Measuring and improving guest satisfaction at a new hotel property
A US based hotel chain had just opened a new property in a competitive market. The manager of the property wanted to understand the satisfaction of their guests and pro-actively iron-out any negative issues that may be specific to his property. He resorted to the accepted practice of sending out the corporate satisfaction survey to all the guests that stayed in his hotel. The traditional survey had dozens of numerical rating and multiple choice question. It did have a open-ended text feedback question which was the last question of the survey and respondents would have spent 10+ minutes before they got to it.
For a new property, every day matters. The manager was getting his survey results in a summary format weekly and detailed analyses even later. The numerical responses from for his guests were almost identical to what was reported at other properties which were open one year or longer. The hotel manager had a gut feeling that this was not an accurate representation of the reality.
The manager also did not have the authority to change the corporate survey system and wanted to implement something locally -- based on data that he had and using a system that was completely independent of corporate IT.
He wanted to be able to see results daily and tweak the questions as needed.
The hotel manager replaced the traditional satisfaction survey with a survey we designed with his team. The new survey had 2 questions. First question asked the guest to express their satisfaction on a scale of 0 to 10. The second question asked for an open-ended commentary about their stay without any biases. On the back end, we also used a lot of supporting data from the loyalty database for the guests and the transaction details (length of stay, type of booking, folio summary etc.) as silent attributes for the transaction and user. All of this was done at the property level with no changes, asks or dependencies on the corporate marketing or IT groups.
Not only was the response rate higher by orders of magnitude, but the inferences were backed by supporting root cause. Among the guests, the satisfaction scores of “solo woman guests” were the lowest. On correlating the lower satisfaction scores with the text feedback, it became clear that keywords “safety”, “parking lot” and “dark” were trending higher. Drilling down on the keywords, feedback revealed that guests expressed safety concern when returning to the hotel late at night from the parking lot.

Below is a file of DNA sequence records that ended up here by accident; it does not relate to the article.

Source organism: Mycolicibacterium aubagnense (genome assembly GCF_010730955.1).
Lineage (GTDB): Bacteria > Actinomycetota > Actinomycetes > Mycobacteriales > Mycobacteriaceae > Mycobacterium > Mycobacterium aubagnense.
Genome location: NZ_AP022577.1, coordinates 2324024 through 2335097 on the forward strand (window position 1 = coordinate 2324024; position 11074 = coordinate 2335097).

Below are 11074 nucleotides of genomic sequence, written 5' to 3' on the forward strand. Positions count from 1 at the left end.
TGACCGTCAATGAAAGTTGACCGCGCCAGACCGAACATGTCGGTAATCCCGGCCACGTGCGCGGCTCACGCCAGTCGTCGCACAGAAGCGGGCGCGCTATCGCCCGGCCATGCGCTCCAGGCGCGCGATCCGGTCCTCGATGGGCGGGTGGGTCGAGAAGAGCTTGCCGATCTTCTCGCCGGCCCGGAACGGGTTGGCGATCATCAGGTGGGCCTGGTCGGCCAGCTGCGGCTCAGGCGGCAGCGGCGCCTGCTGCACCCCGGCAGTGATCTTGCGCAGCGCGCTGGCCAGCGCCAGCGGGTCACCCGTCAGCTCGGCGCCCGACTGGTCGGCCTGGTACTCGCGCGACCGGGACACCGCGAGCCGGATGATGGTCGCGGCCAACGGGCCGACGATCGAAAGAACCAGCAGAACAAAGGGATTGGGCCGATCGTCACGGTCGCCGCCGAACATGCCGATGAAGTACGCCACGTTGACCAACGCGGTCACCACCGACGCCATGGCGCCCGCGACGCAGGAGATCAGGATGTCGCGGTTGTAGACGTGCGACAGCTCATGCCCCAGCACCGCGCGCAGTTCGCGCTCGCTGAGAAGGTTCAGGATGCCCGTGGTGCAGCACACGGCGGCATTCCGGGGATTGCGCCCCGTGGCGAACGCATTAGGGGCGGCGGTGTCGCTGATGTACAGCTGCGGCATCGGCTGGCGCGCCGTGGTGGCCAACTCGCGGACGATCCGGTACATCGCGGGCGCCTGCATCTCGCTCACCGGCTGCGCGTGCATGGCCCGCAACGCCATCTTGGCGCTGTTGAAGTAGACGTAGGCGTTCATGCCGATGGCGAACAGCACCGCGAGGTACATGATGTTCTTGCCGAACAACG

The hotel had a multi-story parking annex and a walkway connected the hotel’s main building and the parking garage. When the manager inspected the walkway at night, it became clear that some of the light fixtures were not working properly and the passage was not well lit. He promptly got that corrected.
In the results, “Premier members of the hotel loyalty program” were happier than the rest of the guests. Satisfaction and continued patronage of upper tier members is crucial for a new property to gain traction in the market. The root cause analysis revealed that the guests liked the fact that the in-room radio had an iphone dock which also charged their phone.
- Measurement vs. Discovery
In designing surveys, one has to clearly define the objective of the study and prioritize between measurement and discovery. Especially, like in this case where discovery was sought, unless designed appropriately, the result will tend towards measurement of known entities which will not help accomplishing the study goals.
By using the traditional survey, the questions asked centered on known entities -- “check-in”, “room service”, “breakfast buffet”, “cleanliness of the room”, “attentiveness of the staff” and so on. These were also part of the new property handbook that this hotel chain has perfected over years. What was needed was cutting to the chase and just asking guests about what is not working and why?
- The power of simple
Most people today are overwhelmed by surveys. You need to make an effort to stand out and get noticed. Short, quick and fun surveys get noticed.
- The value of timely insights
What good are results if they come in too late to correct them? Is this a “search and rescue” mission or a “damage assessment” mission? To quote and analyst on this project, “Customer Insights should be treated like fresh fish. Delicious and nutritious when consumed fresh, highly perishable and worthless if not used in a timely manner”. Sorry, vegetarians! But this really sums up the need to time insights and actions.